Floating Islanders: Pasifika Theatre in Aotearoa
‘We float – we’re not based in one place – we’re floating Islanders. I always come back to theatre, theatre is my first home.’ – Makerita Urale
Floating Islanders: Pasifika Theatre in Aotearoa celebrates 30 rich years of Pasifika theatre in Aotearoa/New Zealand. Authors Lisa Warrington and David O’Donnell have interviewed over 30 theatre practitioners – playwrights, directors and performers whose heritage lies in Samoa, Niue, Fiji, Tonga, Tokelau and the Cook Islands.
This book features the achievements of many individuals and theatre companies, including Pacific Underground, Pacific Theatre Inc, The Laughing Samoans, The Conch, The Naked Samoans, Black Friars, We Should Practice and Kila Kokonut Krew amongst others, and provides a vivid and insightful guide to the diversity of styles and themes of Pasifika theatre.
The immigrant experience of living in two worlds is often seen as troubled, but co-author Lisa Warrington says this ‘in-between-ness’ has been turned to advantage in Pasifika theatre to create unique and often subversive performances.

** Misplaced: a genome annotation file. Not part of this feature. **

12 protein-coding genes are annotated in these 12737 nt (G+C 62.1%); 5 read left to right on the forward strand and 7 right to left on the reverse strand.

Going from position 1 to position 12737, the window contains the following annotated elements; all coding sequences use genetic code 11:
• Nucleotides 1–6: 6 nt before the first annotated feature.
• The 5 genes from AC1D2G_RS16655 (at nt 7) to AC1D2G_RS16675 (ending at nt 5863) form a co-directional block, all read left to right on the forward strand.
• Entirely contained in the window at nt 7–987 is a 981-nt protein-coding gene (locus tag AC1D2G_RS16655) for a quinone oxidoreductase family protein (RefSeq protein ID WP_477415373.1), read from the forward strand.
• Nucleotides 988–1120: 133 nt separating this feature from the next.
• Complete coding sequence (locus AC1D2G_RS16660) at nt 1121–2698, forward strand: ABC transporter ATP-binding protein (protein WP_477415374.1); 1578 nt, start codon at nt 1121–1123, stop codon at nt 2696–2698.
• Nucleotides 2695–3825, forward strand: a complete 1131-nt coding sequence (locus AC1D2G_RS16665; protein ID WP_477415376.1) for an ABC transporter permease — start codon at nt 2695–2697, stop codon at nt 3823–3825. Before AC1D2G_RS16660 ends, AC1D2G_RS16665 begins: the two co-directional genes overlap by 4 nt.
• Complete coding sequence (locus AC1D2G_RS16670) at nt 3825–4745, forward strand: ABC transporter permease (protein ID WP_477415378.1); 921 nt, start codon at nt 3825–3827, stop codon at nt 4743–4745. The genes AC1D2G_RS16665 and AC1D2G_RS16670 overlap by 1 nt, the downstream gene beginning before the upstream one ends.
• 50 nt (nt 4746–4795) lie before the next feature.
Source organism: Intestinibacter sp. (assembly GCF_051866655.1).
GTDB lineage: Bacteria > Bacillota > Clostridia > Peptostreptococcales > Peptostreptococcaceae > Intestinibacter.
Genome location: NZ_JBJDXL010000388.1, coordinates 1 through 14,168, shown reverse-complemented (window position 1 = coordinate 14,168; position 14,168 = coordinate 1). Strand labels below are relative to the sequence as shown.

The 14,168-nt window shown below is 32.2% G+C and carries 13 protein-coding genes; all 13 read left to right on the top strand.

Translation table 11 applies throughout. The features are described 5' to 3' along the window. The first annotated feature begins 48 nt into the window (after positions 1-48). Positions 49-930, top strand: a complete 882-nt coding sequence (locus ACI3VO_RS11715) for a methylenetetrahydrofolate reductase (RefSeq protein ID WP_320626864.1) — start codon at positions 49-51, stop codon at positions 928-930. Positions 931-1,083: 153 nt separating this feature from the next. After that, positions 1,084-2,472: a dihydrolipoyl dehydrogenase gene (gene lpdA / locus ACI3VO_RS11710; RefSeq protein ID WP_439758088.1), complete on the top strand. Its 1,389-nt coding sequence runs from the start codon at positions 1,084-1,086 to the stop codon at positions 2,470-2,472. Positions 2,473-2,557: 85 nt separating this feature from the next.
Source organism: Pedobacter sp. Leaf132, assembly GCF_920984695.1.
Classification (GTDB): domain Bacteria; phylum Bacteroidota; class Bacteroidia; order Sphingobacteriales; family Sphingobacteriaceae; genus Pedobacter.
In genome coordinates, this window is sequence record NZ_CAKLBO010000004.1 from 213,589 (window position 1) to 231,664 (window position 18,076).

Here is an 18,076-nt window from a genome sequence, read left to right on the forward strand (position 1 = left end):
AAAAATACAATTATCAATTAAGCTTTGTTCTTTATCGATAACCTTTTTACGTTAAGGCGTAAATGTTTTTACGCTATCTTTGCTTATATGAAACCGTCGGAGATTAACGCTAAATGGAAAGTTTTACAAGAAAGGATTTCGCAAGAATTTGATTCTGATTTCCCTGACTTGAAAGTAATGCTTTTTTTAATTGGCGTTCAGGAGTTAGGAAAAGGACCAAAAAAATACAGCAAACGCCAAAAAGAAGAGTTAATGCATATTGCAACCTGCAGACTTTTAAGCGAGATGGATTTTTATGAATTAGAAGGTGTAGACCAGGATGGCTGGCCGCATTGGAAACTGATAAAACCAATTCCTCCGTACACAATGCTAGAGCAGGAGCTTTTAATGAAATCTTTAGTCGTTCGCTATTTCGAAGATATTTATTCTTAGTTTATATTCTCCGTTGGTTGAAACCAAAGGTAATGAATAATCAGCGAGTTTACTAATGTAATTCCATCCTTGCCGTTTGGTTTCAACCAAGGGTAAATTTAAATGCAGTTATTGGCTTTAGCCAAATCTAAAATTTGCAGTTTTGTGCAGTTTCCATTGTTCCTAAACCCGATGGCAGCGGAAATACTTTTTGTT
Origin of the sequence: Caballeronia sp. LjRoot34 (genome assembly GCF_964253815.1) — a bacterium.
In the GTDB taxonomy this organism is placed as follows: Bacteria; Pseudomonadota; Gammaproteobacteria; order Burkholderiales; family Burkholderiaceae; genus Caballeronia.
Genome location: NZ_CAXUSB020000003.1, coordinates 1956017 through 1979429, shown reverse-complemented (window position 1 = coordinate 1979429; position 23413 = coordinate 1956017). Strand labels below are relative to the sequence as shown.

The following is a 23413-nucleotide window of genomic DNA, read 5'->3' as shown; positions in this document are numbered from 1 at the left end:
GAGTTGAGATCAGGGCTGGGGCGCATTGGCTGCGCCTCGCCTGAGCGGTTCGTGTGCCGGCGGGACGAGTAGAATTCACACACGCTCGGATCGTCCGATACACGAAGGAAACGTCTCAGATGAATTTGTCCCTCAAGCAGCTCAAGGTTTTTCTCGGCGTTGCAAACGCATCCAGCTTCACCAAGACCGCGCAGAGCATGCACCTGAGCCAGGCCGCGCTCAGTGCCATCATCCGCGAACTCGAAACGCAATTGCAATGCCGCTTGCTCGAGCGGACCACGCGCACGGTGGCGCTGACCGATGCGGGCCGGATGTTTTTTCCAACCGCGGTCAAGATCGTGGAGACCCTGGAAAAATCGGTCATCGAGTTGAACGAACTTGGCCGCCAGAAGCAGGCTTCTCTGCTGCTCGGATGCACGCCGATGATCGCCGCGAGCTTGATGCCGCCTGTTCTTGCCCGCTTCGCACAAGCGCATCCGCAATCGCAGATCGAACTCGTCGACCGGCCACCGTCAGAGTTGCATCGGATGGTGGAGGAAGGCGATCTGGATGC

“Pasifika theatre has become a major platform of expression for stories of the Pacific diaspora, with themes such as migration, family, cultural identity and the questioning of stereotypes,” says Warrington.
Not only is Pasifika theatre a success story within the performing arts in New Zealand, it is also an intriguing case study of migrant theatre that has international resonance, says co-author David O’Donnell.
“These artists are part of a larger movement of Pasifika creativity in visual arts, music, film, television and literature. They demonstrate creative energy, humour and enterprise, and embrace collective creation and cross-cultural input.”
Floating Islanders features a comprehensive performance listing as well as 32 pages of stunning colour and black and white photographs of practitioners and performances.